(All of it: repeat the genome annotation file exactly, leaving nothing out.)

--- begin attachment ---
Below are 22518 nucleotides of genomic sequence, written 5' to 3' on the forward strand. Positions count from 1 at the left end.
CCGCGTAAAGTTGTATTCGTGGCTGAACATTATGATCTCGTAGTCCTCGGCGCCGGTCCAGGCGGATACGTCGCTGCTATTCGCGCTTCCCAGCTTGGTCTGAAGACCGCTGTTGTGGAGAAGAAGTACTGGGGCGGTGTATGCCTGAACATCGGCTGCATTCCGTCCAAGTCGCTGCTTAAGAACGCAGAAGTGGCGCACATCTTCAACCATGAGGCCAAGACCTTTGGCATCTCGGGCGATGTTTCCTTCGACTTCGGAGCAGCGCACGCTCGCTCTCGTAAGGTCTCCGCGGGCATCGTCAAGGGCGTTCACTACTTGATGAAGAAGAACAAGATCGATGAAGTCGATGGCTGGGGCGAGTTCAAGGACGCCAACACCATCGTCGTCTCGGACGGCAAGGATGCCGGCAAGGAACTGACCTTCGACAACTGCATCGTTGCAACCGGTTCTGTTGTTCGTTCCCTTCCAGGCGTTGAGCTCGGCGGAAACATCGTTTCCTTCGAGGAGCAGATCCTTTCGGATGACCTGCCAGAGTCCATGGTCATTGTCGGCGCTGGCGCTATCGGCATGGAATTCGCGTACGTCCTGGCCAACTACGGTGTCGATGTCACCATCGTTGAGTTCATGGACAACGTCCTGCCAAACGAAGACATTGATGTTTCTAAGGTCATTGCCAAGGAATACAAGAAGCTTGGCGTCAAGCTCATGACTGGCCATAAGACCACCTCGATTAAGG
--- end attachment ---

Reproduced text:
Below are 22518 nucleotides of genomic sequence, written 5' to 3' on the forward strand. Positions count from 1 at the left end.
CCGCGTAAAGTTGTATTCGTGGCTGAACATTATGATCTCGTAGTCCTCGGCGCCGGTCCAGGCGGATACGTCGCTGCTATTCGCGCTTCCCAGCTTGGTCTGAAGACCGCTGTTGTGGAGAAGAAGTACTGGGGCGGTGTATGCCTGAACATCGGCTGCATTCCGTCCAAGTCGCTGCTTAAGAACGCAGAAGTGGCGCACATCTTCAACCATGAGGCCAAGACCTTTGGCATCTCGGGCGATGTTTCCTTCGACTTCGGAGCAGCGCACGCTCGCTCTCGTAAGGTCTCCGCGGGCATCGTCAAGGGCGTTCACTACTTGATGAAGAAGAACAAGATCGATGAAGTCGATGGCTGGGGCGAGTTCAAGGACGCCAACACCATCGTCGTCTCGGACGGCAAGGATGCCGGCAAGGAACTGACCTTCGACAACTGCATCGTTGCAACCGGTTCTGTTGTTCGTTCCCTTCCAGGCGTTGAGCTCGGCGGAAACATCGTTTCCTTCGAGGAGCAGATCCTTTCGGATGACCTGCCAGAGTCCATGGTCATTGTCGGCGCTGGCGCTATCGGCATGGAATTCGCGTACGTCCTGGCCAACTACGGTGTCGATGTCACCATCGTTGAGTTCATGGACAACGTCCTGCCAAACGAAGACATTGATGTTTCTAAGGTCATTGCCAAGGAATACAAGAAGCTTGGCGTCAAGCTCATGACTGGCCATAAGACCACCTCGATTAAGG